Ben Sproul was standing on a shallow sandbar offshore near Kill Devil Hills, NC when a huge school of Jumping Mullet raced by. He managed to catch the short, exciting moment on video. 

And why are they jumping? They could be avoiding predators, but there are a few theories (and old answers) as to why and one includes their need to absorb more oxygen. From australianmuseum.net.au

The research of Hoese (1985) suggests that Sea Mullet use this second category of movements to fill the pharyngobranchial organ (an area at the back of the throat) with air.

The trapped air is believed to allow the fish to remain active in water of low oxygen concentration for about five minutes.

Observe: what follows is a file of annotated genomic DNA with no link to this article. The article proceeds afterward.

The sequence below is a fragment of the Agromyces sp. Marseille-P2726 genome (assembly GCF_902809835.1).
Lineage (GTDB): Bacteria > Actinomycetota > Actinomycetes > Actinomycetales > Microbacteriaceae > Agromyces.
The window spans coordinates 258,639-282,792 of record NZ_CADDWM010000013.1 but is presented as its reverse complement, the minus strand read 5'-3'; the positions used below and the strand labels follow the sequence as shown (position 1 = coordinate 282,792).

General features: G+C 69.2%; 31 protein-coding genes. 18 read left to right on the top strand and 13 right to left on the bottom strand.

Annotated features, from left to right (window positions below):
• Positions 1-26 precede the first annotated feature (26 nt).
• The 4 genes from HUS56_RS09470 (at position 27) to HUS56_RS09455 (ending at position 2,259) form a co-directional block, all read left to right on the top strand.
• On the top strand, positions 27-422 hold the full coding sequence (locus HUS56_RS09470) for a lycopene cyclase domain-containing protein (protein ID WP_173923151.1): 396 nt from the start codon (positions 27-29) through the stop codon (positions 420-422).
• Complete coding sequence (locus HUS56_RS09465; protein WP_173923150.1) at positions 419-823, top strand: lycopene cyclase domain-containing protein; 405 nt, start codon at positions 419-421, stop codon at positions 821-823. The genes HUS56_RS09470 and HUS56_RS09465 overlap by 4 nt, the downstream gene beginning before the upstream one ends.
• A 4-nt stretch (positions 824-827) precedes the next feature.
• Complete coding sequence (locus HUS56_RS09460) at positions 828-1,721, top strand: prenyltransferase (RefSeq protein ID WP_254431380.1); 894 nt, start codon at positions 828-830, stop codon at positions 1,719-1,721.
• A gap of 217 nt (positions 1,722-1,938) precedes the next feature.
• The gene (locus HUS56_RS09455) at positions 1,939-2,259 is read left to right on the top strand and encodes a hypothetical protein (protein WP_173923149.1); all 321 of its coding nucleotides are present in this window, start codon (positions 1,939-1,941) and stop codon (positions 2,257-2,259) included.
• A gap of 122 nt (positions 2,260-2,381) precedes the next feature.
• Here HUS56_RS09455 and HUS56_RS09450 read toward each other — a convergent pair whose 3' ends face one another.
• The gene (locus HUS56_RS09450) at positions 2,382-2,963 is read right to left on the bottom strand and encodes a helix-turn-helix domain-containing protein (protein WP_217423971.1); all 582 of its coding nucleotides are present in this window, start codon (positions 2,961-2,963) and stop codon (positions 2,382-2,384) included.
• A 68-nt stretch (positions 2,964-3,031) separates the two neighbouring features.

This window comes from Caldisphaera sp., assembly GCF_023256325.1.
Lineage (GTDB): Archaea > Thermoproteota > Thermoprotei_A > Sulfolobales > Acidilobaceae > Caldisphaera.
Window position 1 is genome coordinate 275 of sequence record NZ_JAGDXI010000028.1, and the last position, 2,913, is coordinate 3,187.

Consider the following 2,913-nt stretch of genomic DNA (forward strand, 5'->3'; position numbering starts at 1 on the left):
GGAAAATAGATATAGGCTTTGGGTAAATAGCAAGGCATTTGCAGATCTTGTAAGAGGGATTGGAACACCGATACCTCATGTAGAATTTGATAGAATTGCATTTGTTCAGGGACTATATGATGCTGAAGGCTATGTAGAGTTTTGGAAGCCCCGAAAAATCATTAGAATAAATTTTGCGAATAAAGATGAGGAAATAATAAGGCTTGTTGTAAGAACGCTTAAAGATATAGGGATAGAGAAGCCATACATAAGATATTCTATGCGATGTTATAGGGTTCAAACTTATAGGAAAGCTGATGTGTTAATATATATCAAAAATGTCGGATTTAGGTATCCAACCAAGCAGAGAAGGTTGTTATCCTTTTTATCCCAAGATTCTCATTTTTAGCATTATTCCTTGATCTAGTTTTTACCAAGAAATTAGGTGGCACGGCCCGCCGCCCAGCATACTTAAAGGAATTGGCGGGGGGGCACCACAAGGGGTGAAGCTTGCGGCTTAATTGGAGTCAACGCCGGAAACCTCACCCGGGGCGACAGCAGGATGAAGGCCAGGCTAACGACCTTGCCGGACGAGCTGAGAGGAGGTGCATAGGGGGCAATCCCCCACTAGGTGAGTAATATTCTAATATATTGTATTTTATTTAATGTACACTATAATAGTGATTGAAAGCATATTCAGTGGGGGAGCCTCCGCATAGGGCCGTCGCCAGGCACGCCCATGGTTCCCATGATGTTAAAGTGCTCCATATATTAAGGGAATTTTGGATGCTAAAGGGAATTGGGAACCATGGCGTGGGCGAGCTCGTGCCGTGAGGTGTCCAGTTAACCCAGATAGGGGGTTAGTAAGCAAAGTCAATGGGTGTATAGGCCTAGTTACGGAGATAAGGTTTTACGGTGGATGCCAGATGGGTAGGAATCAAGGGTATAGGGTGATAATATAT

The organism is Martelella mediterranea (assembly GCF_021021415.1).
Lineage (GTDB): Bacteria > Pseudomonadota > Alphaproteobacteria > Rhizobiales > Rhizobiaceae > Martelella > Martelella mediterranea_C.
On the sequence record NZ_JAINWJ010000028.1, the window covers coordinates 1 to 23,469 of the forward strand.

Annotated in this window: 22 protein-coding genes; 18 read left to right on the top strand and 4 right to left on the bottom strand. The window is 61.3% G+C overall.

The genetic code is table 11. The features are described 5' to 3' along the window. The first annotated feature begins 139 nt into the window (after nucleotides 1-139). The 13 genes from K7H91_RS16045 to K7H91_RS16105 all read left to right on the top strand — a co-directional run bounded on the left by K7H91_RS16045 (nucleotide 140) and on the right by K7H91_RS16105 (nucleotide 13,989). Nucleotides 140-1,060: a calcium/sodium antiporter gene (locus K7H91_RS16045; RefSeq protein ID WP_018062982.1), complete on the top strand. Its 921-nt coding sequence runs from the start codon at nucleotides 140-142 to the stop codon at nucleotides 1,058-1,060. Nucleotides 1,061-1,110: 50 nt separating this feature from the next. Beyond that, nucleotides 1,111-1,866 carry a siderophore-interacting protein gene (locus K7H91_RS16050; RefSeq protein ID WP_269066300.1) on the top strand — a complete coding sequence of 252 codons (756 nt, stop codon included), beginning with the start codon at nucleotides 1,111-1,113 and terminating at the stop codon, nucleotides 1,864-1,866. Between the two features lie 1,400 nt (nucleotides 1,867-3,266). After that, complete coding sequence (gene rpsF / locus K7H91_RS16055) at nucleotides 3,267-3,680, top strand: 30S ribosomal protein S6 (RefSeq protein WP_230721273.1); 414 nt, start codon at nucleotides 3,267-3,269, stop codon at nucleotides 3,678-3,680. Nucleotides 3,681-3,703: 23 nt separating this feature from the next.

Several interesting lines of evidence support this theory. The number of jumps is correlated with the concentration of oxygen in the water. The less oxygen, the more jumps.

Secondly, Sea Mullet feed during the day often in bottom sediments that have low oxygen concentrations. Jumping occurs much more commonly during the day. Sea Mullet rarely jump at night.

via Science Dump.